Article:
A:Its almost always fun for me and certainly takes a different sensibility.  My mother is a painter and my grandparents were as well.  I wanted to be a painter myself before I found the drums. Writing for pictures requires that the music serve the picture first of all; that brings the emotion of what you’re viewing to life.  But you’re limited, especially with commercial work, you have a very short turn around time and it has to sound great right away.   

Q:Listening to this album it’s clear you’ve done some traveling; where have you been so far?

A:I always felt a connection to all different music from around the world, and New York is such a great place to be if you are into hearing and experiencing so many different cultures. I also felt that hearing/experiencing music at its source would be incredibly helpful. I had maybe a dozen “study” trips: Mali, Egypt, Cuba, Brazil, Morocco, and Senegal come to mind. Jazz of course lends itself to using almost anything that you can find and with groups like Third World Love, we have been doing this for a while, bringing these influences into jazz or whatever you want to call it.  This isn’t new. Duke Ellington was doing that kind of thing way before I was born! But all those sounds and experiences influence my writing and playing. I try not to make it too deliberate but have it inform my general language and vocabulary.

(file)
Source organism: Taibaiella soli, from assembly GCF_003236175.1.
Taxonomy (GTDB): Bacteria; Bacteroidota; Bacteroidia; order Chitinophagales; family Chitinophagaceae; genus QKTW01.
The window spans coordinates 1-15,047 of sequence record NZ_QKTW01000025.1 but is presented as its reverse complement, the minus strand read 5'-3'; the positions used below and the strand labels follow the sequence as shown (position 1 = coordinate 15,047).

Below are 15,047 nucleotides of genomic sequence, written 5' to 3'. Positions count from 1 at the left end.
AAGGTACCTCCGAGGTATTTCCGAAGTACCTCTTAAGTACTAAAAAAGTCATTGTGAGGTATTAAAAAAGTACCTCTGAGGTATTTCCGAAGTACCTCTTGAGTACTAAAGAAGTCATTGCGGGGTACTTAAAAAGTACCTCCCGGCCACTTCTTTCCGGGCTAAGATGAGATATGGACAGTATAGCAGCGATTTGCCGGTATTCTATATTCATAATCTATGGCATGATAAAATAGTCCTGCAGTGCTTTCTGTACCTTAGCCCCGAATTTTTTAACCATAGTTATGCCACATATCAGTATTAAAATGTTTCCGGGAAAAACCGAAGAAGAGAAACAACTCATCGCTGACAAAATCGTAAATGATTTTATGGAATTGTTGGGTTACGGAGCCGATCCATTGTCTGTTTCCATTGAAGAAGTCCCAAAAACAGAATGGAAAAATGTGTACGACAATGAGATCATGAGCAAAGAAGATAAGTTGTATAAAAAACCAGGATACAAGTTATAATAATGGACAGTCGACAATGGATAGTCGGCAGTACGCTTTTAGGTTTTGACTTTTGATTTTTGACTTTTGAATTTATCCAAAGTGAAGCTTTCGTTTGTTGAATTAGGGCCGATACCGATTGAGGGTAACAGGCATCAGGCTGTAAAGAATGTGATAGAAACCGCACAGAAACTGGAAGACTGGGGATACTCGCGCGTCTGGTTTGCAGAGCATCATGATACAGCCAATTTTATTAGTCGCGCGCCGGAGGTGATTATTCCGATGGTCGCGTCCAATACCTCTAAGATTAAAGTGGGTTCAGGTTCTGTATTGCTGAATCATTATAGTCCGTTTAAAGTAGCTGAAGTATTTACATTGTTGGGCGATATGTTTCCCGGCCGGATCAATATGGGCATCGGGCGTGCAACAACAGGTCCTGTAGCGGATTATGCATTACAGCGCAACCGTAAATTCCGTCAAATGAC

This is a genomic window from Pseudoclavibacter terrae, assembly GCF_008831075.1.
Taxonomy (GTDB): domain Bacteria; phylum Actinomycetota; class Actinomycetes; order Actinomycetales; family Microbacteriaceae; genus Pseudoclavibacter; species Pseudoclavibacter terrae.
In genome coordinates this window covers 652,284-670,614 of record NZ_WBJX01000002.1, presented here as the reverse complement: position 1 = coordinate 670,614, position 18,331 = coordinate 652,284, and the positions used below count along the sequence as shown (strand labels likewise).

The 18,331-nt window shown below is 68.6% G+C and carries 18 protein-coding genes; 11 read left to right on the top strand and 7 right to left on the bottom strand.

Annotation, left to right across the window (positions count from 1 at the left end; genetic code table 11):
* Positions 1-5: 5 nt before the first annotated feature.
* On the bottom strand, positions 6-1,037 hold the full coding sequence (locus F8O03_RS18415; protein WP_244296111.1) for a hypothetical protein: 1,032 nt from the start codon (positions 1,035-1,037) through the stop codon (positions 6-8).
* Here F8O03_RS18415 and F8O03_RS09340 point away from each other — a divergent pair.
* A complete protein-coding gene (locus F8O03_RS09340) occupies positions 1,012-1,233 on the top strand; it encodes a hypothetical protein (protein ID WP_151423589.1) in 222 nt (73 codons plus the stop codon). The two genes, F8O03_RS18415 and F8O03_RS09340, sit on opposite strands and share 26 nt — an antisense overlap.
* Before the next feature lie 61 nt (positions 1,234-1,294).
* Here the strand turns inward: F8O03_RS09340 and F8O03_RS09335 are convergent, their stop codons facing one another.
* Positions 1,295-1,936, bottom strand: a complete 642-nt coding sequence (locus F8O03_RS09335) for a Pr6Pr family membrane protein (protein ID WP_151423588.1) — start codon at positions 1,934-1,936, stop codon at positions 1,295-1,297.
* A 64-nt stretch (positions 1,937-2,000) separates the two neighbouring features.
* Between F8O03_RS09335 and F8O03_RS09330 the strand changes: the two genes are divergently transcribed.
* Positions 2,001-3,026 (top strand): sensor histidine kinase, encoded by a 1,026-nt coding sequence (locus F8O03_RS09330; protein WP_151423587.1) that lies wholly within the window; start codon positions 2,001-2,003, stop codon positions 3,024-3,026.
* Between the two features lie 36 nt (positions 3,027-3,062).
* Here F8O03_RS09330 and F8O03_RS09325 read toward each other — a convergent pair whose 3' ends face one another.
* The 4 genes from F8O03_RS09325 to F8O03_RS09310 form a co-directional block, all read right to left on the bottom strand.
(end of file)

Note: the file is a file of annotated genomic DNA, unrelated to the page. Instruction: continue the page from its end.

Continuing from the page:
Q:Did you pick up any traditional forms in your travels?

A:There are so many sounds that I heard around the world and loved. Sabar is one, senegalese percussion…mostly really fierce stick and hand.  Jeff Ballard showed me some of that way back.  Recently, I’ve been playing with Angelique Kidjio’s band and the percussionist is Senegalese, so it’s been great to hear that sound consistently on the road and learn more about it.  I always was moved by music when it was in front of me and loud! And I always wanted to experience music by being next to it and feeling it. You know, to play jazz you eventually have to come to New York, so I felt that it would help me in a similar way to go to Africa, Cuba etc…To sit next to the real thing and hear how loud and powerful it really is. In New York I used to hear Elvin Jones, Art Taylor and Billy Higgins all the time and there is nothing that can replace sitting next to the person making the music and soaking it in. Those trips charge my battery and I need to recharge every so often. I’m looking forward to going to West Africa again this winter.